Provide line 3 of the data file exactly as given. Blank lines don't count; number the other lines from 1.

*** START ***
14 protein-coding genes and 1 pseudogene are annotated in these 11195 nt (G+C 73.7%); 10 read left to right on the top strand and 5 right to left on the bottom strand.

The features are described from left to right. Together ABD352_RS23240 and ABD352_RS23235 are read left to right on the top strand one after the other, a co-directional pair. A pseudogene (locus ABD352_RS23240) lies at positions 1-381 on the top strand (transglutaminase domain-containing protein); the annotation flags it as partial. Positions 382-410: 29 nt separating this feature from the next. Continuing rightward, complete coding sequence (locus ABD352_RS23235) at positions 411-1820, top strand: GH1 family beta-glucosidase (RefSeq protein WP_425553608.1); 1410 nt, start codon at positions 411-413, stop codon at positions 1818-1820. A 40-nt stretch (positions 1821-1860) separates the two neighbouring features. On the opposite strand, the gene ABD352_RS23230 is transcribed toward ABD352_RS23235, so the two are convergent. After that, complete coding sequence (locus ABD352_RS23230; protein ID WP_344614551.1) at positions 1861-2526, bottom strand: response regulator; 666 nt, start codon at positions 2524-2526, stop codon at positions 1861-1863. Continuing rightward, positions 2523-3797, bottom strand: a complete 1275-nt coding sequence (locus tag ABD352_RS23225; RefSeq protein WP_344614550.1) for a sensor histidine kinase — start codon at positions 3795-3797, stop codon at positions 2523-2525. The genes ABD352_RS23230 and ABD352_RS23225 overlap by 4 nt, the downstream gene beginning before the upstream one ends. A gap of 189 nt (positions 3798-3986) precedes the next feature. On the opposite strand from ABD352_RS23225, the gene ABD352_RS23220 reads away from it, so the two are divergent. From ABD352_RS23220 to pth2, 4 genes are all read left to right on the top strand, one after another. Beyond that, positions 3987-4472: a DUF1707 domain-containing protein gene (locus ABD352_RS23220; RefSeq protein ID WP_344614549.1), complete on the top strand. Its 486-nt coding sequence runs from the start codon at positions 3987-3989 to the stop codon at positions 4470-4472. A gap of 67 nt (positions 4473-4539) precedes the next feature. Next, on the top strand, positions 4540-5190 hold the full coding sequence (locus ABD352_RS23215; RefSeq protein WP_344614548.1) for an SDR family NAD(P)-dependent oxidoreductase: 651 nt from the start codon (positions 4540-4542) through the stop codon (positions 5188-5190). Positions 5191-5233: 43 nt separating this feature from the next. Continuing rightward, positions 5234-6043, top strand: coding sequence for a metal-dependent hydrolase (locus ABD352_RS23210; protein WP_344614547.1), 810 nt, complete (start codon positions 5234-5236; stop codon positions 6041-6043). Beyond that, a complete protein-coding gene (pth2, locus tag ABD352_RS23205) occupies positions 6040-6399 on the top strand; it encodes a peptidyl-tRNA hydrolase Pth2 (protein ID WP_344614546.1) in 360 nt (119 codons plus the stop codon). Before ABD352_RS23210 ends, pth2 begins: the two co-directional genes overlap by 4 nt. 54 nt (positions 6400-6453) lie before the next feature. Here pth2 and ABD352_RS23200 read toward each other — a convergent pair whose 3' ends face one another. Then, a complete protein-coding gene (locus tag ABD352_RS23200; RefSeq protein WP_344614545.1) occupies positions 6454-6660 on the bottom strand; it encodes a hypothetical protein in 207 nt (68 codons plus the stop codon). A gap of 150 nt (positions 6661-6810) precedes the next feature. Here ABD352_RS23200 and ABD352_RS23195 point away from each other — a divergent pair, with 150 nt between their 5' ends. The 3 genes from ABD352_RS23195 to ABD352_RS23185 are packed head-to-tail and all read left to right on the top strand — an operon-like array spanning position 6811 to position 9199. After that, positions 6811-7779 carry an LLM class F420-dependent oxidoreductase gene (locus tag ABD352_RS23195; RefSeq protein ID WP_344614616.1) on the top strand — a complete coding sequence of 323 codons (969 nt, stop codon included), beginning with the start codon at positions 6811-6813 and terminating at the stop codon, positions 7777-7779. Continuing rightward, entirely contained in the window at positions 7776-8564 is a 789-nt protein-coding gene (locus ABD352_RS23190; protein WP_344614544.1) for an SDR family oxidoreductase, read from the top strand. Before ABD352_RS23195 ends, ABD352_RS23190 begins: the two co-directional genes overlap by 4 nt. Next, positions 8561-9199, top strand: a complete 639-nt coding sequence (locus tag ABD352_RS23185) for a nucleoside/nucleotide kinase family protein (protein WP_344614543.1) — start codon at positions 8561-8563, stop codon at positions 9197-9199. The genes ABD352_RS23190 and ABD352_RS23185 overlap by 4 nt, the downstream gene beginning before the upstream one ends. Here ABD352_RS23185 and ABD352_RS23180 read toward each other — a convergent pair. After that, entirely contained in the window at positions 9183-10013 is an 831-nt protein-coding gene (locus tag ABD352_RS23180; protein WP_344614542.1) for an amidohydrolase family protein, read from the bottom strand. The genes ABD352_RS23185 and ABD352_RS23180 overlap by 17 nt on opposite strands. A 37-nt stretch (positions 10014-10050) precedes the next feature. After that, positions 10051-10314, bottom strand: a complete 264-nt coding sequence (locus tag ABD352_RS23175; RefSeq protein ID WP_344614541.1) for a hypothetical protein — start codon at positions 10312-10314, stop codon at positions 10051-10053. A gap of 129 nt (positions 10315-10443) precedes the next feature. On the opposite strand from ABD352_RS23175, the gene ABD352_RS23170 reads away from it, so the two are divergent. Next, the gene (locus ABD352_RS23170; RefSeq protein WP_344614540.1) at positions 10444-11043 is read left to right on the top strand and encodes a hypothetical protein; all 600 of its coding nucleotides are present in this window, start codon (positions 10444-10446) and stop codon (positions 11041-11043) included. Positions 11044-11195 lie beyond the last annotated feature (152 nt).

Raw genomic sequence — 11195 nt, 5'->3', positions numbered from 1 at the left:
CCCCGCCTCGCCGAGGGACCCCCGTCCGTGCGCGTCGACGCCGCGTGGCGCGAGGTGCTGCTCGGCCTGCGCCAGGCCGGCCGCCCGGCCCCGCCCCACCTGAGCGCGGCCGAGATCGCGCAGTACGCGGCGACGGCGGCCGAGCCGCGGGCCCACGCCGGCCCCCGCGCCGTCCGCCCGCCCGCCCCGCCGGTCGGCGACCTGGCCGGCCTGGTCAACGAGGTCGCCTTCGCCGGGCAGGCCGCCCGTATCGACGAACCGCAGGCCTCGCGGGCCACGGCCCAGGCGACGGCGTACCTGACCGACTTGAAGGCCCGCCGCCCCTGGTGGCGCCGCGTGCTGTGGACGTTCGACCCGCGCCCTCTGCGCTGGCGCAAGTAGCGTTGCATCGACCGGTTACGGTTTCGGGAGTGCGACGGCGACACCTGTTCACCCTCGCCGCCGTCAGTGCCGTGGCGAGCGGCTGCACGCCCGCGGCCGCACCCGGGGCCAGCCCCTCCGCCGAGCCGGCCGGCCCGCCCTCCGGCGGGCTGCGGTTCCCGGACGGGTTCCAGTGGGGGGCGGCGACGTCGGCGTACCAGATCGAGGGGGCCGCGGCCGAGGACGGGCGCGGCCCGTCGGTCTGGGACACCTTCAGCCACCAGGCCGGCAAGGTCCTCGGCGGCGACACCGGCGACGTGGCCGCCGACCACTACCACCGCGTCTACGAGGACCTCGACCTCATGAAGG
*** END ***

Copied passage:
Raw genomic sequence — 11195 nt, 5'->3', positions numbered from 1 at the left: